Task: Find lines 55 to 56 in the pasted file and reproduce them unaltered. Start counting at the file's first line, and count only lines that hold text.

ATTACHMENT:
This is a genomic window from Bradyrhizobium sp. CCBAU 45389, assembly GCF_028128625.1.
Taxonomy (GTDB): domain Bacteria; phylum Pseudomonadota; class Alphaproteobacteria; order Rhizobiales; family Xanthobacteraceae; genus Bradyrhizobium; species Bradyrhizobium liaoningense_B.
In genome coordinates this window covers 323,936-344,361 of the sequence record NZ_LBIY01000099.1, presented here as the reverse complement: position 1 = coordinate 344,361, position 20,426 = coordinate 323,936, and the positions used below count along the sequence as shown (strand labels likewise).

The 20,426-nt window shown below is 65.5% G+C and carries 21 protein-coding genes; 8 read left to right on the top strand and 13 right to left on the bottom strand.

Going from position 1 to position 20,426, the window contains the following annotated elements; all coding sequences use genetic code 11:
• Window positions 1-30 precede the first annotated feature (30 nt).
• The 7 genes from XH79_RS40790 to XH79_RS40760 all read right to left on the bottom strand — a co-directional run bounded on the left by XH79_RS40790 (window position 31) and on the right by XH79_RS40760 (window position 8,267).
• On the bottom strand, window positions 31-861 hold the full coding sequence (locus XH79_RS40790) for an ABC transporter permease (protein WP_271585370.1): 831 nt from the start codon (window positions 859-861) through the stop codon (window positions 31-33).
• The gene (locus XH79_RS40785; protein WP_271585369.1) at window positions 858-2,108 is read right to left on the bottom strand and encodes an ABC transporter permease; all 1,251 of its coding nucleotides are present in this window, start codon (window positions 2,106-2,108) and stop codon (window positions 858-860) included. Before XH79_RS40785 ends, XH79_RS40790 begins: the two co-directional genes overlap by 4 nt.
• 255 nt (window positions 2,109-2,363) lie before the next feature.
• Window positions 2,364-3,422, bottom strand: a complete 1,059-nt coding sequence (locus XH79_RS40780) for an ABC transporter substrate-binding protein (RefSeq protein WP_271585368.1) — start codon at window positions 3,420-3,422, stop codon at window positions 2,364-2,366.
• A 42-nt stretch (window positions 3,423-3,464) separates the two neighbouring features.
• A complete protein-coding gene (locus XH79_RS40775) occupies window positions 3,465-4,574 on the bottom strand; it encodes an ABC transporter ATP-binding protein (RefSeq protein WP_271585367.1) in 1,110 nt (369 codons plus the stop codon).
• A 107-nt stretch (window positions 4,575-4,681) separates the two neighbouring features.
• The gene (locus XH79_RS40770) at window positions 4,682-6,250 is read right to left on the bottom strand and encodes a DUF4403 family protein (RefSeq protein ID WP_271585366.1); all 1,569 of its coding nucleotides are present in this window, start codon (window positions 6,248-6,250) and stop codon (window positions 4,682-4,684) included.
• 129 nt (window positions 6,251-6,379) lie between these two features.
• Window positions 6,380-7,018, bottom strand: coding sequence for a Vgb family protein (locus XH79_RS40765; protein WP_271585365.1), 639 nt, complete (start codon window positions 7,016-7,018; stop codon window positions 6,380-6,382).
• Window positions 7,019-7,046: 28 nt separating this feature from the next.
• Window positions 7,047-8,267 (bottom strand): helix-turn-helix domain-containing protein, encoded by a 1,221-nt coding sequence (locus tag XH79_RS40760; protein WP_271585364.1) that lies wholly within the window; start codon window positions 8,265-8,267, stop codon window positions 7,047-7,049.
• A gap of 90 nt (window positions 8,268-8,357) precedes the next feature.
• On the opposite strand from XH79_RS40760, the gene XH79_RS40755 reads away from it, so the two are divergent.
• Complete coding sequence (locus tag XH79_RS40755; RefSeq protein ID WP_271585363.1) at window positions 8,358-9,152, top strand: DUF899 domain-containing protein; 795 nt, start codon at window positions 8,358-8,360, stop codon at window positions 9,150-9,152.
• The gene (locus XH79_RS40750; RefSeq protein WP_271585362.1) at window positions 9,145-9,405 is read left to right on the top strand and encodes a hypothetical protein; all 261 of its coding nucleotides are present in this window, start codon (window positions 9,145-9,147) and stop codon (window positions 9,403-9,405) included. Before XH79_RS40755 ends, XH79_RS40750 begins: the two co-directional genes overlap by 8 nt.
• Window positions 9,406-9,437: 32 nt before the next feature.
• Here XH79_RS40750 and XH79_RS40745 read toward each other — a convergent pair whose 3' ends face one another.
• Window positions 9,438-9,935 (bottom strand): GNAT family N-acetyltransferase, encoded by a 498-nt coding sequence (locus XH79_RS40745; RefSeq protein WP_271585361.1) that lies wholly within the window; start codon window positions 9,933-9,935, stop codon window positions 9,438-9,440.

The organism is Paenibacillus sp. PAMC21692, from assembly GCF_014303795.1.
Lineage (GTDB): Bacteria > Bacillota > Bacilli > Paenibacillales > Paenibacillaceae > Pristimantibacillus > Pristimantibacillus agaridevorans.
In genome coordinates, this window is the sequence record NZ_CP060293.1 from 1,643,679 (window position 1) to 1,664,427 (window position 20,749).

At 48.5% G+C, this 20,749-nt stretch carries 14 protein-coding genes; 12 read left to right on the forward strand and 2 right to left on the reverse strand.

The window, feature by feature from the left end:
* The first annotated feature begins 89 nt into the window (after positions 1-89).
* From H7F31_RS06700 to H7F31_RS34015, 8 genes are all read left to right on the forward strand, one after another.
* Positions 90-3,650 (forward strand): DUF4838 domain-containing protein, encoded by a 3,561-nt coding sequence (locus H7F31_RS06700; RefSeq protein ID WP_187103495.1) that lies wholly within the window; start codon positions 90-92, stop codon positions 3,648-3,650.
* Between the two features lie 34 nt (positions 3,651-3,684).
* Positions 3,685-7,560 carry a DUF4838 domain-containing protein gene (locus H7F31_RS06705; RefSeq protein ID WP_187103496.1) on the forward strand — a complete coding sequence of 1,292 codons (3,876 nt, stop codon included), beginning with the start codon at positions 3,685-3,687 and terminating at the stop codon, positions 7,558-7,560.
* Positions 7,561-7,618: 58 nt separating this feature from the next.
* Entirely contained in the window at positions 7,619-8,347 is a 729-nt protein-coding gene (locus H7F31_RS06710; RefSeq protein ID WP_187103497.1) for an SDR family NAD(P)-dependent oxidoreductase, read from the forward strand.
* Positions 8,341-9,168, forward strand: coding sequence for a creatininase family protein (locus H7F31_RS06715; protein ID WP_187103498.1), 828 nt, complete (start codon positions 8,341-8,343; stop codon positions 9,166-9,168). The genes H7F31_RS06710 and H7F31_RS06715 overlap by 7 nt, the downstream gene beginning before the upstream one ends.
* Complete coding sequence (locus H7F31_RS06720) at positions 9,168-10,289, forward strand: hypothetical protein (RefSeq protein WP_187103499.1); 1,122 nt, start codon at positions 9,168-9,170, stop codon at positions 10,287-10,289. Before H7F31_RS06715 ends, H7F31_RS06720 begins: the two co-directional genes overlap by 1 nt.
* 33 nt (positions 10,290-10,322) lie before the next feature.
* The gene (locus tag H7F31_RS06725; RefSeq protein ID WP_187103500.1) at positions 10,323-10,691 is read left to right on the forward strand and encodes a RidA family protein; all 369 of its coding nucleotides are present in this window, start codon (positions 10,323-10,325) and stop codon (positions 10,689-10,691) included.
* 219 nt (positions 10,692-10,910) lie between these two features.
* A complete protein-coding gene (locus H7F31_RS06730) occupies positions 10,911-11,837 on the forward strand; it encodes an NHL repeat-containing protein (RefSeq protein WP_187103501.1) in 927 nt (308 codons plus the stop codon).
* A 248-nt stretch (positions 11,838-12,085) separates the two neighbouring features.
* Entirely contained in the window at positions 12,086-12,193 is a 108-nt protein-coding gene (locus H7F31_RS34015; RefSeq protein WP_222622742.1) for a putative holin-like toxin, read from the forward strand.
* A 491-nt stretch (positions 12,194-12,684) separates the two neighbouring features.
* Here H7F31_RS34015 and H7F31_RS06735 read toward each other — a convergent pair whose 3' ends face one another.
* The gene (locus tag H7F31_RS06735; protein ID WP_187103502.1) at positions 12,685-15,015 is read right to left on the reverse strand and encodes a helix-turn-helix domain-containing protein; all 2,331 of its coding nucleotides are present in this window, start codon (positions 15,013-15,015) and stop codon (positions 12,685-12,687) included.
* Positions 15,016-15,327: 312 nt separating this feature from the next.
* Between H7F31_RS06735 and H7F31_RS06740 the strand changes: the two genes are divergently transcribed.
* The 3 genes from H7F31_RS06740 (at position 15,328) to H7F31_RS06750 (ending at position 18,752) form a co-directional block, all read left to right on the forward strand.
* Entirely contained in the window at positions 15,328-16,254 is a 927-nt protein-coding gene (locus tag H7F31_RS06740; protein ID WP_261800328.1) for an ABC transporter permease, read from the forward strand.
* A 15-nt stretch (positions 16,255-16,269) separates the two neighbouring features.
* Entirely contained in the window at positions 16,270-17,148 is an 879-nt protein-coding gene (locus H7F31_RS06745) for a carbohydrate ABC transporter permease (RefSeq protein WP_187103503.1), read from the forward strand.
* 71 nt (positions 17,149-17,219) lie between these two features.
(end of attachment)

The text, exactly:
* Entirely contained in the window at positions 16,270-17,148 is an 879-nt protein-coding gene (locus H7F31_RS06745) for a carbohydrate ABC transporter permease (RefSeq protein WP_187103503.1), read from the forward strand.
* 71 nt (positions 17,149-17,219) lie between these two features.